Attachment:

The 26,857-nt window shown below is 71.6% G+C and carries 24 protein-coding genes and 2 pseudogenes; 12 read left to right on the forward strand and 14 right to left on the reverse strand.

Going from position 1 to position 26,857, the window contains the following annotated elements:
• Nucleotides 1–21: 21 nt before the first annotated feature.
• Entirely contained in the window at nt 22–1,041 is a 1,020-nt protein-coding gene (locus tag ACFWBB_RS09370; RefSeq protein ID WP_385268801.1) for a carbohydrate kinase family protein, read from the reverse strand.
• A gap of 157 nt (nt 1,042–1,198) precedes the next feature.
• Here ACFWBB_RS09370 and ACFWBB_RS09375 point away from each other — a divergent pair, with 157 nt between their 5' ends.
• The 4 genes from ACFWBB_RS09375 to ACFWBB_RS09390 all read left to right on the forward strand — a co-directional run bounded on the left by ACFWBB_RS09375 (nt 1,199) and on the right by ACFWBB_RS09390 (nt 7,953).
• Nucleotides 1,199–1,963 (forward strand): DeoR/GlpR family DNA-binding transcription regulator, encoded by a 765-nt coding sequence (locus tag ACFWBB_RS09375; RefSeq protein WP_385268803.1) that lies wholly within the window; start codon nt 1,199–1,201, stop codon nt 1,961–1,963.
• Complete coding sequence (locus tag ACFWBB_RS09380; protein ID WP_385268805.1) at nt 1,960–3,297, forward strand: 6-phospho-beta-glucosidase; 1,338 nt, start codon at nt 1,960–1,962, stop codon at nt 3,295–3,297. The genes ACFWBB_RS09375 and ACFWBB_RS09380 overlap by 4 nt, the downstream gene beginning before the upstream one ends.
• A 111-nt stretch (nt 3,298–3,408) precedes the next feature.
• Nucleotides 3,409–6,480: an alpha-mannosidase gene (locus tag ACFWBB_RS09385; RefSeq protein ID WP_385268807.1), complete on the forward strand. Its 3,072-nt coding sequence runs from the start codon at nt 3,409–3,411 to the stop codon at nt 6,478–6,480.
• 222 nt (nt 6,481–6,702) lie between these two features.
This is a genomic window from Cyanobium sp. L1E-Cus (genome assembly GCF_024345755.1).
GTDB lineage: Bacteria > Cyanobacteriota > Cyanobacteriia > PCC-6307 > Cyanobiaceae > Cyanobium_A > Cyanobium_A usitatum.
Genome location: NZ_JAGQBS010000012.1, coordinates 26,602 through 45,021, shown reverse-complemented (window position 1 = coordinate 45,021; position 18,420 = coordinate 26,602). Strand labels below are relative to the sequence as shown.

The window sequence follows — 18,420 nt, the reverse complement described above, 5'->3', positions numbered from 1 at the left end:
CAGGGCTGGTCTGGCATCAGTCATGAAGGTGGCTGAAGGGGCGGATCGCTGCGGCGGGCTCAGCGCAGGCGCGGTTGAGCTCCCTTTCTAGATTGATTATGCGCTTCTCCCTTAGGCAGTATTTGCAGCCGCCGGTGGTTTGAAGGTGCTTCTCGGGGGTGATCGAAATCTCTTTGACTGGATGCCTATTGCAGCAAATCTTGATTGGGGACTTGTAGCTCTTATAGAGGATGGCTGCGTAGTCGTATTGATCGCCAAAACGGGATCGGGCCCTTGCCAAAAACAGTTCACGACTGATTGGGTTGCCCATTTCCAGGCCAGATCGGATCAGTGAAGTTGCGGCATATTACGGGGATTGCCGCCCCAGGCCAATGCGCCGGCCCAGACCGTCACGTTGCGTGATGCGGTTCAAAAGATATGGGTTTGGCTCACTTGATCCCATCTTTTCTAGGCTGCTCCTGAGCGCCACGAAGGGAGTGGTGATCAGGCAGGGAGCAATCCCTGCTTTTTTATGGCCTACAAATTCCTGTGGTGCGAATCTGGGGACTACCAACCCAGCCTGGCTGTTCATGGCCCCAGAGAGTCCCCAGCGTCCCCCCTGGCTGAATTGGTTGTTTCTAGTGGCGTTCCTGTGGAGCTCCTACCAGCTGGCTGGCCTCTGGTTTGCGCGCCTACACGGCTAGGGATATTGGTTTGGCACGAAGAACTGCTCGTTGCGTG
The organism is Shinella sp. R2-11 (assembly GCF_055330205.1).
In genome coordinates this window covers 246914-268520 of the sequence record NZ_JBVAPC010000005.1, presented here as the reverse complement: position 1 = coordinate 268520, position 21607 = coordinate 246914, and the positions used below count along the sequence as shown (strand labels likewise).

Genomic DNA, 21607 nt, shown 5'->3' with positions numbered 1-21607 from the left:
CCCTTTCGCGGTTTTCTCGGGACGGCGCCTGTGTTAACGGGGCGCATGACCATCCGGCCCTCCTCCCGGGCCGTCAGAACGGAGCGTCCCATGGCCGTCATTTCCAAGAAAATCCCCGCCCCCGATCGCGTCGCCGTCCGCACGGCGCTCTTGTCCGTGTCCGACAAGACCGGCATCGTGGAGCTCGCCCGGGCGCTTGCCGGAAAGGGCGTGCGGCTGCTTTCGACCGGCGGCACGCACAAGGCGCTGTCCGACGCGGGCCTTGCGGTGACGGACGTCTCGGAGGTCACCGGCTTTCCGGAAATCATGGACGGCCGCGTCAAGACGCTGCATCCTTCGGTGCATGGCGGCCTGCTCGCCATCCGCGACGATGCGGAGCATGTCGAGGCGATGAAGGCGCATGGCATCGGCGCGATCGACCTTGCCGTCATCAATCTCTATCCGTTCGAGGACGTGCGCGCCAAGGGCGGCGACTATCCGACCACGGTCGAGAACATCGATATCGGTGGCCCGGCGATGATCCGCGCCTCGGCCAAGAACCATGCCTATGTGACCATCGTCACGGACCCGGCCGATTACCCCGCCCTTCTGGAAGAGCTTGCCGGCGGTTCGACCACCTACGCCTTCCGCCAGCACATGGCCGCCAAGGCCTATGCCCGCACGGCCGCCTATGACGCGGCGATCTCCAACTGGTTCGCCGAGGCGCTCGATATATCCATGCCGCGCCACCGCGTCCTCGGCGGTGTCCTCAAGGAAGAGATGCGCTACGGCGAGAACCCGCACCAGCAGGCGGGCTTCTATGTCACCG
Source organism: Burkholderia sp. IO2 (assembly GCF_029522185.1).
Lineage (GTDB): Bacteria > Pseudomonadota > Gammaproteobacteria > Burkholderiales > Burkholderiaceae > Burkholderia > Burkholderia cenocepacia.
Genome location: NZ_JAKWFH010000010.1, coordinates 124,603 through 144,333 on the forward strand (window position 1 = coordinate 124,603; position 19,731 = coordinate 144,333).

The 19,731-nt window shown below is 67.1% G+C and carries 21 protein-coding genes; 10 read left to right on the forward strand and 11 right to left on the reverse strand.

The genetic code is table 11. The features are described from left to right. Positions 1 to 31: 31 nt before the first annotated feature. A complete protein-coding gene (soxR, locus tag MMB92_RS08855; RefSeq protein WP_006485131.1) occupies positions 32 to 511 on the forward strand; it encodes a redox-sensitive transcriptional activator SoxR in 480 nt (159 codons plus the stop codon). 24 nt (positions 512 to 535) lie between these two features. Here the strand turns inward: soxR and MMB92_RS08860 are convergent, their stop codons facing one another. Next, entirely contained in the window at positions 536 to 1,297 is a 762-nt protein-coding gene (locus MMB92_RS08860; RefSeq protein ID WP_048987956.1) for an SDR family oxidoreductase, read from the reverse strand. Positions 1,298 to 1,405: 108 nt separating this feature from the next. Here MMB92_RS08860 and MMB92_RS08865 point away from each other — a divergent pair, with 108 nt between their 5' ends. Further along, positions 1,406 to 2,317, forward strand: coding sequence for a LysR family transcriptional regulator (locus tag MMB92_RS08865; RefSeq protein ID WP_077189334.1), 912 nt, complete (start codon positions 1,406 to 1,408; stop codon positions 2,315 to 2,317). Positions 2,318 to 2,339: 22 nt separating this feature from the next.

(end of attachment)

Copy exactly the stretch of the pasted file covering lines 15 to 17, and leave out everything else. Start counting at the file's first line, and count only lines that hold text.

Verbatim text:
Genome location: NZ_JAGQBS010000012.1, coordinates 26,602 through 45,021, shown reverse-complemented (window position 1 = coordinate 45,021; position 18,420 = coordinate 26,602). Strand labels below are relative to the sequence as shown.

The window sequence follows — 18,420 nt, the reverse complement described above, 5'->3', positions numbered from 1 at the left end:
CAGGGCTGGTCTGGCATCAGTCATGAAGGTGGCTGAAGGGGCGGATCGCTGCGGCGGGCTCAGCGCAGGCGCGGTTGAGCTCCCTTTCTAGATTGATTATGCGCTTCTCCCTTAGGCAGTATTTGCAGCCGCCGGTGGTTTGAAGGTGCTTCTCGGGGGTGATCGAAATCTCTTTGACTGGATGCCTATTGCAGCAAATCTTGATTGGGGACTTGTAGCTCTTATAGAGGATGGCTGCGTAGTCGTATTGATCGCCAAAACGGGATCGGGCCCTTGCCAAAAACAGTTCACGACTGATTGGGTTGCCCATTTCCAGGCCAGATCGGATCAGTGAAGTTGCGGCATATTACGGGGATTGCCGCCCCAGGCCAATGCGCCGGCCCAGACCGTCACGTTGCGTGATGCGGTTCAAAAGATATGGGTTTGGCTCACTTGATCCCATCTTTTCTAGGCTGCTCCTGAGCGCCACGAAGGGAGTGGTGATCAGGCAGGGAGCAATCCCTGCTTTTTTATGGCCTACAAATTCCTGTGGTGCGAATCTGGGGACTACCAACCCAGCCTGGCTGTTCATGGCCCCAGAGAGTCCCCAGCGTCCCCCCTGGCTGAATTGGTTGTTTCTAGTGGCGTTCCTGTGGAGCTCCTACCAGCTGGCTGGCCTCTGGTTTGCGCGCCTACACGGCTAGGGATATTGGTTTGGCACGAAGAACTGCTCGTTGCGTG